Corteza is actively fashioning itself as the Digital Work Platform for Humanity. That’s a big statement of intent, about as ambitious as it gets – and we’re not going to get there overnight. Our policy of social inclusion rolls out the welcome mat to anyone who can usefully contribute. However, this embrace of diversity must be accompanied by a co-ordinated long-term strategy in order to be effective. Good intentions alone are not sufficient to create real and lasting change.
To help us implement Corteza as the Digital Work Platform for Humanity, we’re in the process of creating a range of programmes, based around the platform, which structure its outreach, broaden its expertise base and inform its future design. The programmes categories are as follows:
- Public Sector
- Digital Economy
- Identity and Privacy
All programmes will be related to at least one other programme, and some programmes will be related to all, creating a programme infrastructure where the activities of any given programme inevitably make the platform as a whole stronger and avoid duplication of work elsewhere. For example, making Corteza Accessible touches on everything we do.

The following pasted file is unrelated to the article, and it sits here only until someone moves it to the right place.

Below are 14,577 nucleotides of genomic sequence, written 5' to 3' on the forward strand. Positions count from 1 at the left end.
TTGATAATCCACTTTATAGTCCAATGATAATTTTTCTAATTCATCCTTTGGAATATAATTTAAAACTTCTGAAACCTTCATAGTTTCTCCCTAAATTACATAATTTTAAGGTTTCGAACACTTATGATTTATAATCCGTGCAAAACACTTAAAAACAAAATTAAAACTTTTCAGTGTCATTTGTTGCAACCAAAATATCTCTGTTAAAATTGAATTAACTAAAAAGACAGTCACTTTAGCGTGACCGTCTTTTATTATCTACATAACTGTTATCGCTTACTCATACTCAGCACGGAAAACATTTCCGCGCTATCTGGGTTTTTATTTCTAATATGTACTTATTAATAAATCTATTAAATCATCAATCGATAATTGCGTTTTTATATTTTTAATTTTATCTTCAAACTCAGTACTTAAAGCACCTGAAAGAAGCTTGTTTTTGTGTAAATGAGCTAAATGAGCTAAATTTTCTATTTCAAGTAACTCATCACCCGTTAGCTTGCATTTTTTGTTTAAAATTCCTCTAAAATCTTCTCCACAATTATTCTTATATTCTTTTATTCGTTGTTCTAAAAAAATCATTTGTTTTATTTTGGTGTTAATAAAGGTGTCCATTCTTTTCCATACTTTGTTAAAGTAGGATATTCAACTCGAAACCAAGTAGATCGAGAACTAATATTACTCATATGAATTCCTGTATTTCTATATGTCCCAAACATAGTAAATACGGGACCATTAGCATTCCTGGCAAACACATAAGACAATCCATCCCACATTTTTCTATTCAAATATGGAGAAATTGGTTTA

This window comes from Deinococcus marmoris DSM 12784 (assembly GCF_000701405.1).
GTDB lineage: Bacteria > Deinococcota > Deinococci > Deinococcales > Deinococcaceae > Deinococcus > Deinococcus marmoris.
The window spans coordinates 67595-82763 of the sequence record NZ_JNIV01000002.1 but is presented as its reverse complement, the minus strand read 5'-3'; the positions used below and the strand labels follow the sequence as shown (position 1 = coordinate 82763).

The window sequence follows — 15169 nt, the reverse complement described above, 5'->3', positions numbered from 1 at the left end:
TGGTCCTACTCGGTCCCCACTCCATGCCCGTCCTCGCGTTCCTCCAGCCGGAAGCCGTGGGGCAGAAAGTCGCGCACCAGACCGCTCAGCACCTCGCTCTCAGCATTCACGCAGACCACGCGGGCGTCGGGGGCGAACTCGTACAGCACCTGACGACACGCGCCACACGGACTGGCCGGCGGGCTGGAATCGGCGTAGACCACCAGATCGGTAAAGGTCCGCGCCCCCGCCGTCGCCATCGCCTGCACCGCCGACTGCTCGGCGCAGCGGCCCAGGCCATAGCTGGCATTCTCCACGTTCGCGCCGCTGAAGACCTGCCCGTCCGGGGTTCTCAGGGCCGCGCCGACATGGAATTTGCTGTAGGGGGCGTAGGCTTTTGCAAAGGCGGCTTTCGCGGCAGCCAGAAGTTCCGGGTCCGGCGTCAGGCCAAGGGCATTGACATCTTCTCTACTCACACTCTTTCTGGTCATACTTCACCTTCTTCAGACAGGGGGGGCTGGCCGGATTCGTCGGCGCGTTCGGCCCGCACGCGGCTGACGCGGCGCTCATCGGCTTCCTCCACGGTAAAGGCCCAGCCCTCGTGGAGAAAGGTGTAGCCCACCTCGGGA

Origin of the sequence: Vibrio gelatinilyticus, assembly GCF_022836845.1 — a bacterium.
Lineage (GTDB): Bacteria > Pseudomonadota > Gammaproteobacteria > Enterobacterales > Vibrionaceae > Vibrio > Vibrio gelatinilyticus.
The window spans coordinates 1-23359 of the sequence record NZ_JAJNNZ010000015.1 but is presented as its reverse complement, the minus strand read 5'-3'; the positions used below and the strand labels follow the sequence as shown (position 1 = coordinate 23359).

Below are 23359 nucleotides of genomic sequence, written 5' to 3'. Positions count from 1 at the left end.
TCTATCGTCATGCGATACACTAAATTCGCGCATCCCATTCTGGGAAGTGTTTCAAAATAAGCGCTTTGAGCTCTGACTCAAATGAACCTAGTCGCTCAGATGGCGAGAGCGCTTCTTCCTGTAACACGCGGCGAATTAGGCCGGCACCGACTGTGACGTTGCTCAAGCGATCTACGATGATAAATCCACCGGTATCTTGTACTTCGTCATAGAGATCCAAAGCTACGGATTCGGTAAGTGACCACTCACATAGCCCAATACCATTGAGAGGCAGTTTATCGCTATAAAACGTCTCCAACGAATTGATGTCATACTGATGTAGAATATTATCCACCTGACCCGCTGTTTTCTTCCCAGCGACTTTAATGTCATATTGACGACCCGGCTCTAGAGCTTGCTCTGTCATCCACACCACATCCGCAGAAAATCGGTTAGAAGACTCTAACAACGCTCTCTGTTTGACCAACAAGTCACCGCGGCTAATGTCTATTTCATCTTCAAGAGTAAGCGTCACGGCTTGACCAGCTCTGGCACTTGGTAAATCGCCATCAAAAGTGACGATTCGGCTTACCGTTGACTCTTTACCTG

At the moment, we’re crafting an official “purpose” for each programme with the above considerations in mind. These purposes will be voted upon by the Corteza Board of Directors before being formally adopted by the project.
The Corteza project will be free forever to anyone with access to the internet. Our community culture will necessarily be global, emphasizing the interconnectivity and cause-and-effect relationship between everyone, irrespective of their background. Corteza programmes exist to allow us structure our activity so that we drive this global conscience and so that everyone wins. Your positive contributions will be welcomed with open arms and, as my colleague, Mia Arh, states, there’s so much more to a technology project than coding.